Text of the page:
It is believed that the steel industry goes through three stages in reduction of carbon emissions before the near-zero stage is reached. These stages are optimization stage, transition stage and green end stage. The purpose of this article series is to address the pathways to the decarbonization of the steel industry. The theme of this article is the optimization stage. Click here to read the first part!
The optimization stage, as the name implies, deals with process optimization. The first step is to utilize existing solutions for an integrated steelmaking process. This means the use of renewable energy and recycling of energy-rich gases and heat. Industry 4.0 and digitalization have made it possible to optimize processes in the steel industry, making them more efficient by leveraging new technologies. For example, in electric steelmaking, new technologies can be utilized to optimize the electric arc furnace. A good example of this is Luxmet’s solution ArcSpec. It makes it possible to optimize the furnace to be more efficient and productive, making the process more environmentally friendly. The implementation of advanced process control and Industry 4.0 enables the best performance in the industry. These methods will further reduce energy consumption and related carbon emissions. (Ellis & Bao 2021)
Steel scrap will play a major role in the optimization stage. Recycling steel scrap has already reduced emissions as the route using recycled steel requires 56% less energy than the route using iron ore in the primary steel production (Institute of Scrap Recycling Industries 2012). Scrap-based EAF steelmaking will increase over time, but the regional availability and the quality of scrap will affect its use and the used steelmaking route. It is also possible that the usage of scrap will increase in the BOF process, because technically, up to 30% of BOF’s charge can be scrap. (Ellis & Bao 2021)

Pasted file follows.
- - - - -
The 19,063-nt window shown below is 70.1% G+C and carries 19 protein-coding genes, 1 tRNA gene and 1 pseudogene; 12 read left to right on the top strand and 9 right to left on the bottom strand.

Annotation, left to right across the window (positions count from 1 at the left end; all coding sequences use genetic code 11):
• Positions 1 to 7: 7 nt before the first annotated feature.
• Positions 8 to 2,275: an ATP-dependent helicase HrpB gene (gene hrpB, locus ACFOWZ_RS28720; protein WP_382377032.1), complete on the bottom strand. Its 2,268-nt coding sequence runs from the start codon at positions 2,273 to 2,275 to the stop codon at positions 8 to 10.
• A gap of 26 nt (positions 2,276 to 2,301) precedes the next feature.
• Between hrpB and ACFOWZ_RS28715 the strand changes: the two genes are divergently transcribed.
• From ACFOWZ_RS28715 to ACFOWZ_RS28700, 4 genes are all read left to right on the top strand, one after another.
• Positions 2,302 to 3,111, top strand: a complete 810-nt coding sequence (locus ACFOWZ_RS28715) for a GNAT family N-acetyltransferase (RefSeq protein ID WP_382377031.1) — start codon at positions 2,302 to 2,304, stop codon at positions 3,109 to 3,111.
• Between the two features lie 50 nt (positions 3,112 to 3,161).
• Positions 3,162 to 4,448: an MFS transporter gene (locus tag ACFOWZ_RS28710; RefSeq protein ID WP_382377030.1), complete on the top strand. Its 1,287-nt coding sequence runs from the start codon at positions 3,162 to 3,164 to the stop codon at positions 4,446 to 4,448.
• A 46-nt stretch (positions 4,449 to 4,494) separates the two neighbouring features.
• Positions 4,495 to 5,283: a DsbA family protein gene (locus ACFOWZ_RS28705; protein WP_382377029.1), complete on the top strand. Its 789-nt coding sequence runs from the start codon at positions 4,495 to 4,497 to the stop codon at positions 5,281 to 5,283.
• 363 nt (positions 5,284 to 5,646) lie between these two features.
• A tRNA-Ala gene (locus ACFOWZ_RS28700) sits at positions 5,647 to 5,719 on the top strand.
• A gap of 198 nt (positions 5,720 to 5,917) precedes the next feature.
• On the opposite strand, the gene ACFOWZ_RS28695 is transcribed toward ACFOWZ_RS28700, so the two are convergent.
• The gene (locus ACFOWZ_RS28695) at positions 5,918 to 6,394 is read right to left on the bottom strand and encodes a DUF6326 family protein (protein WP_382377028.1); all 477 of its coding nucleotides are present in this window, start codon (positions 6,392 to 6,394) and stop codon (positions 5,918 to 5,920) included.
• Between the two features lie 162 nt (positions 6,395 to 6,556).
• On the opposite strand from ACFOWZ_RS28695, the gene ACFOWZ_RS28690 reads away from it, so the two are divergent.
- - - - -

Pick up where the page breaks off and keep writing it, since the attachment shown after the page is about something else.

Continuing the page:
The most attractive optimization opportunities for each steelmaking plant vary depending on the availability of competitive raw material (ore-based raw materials and scrap), plant configuration and the final steel product mix. Steel production with the EAF process route is much more environmentally friendly than the integrated steelmaking route and will increase in the future. The optimization and use of renewable energy in the EAF process will reduce emissions even further.
If you are interested in learning more about EAF optimization, you can contact us directly through our website. Also, be sure to attend our free webinar on 9th of February where we will discuss more about the future of steelmaking. You can register via this link.
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Ellis, B. & Bao, W., 2021. Pathways to decarbonization episode two: steelmaking technology [online]. Available at: https://www.bhp.com/media-and-insights/prospects/2020/11/pathways-to-decarbonisation-episode-two-steelmaking-technology/ [Accessed 18 January 2021]
Institute of Scrap Recycling Industries, 2012. The ISRI scrap yearbook 2012. Washington DC, USA.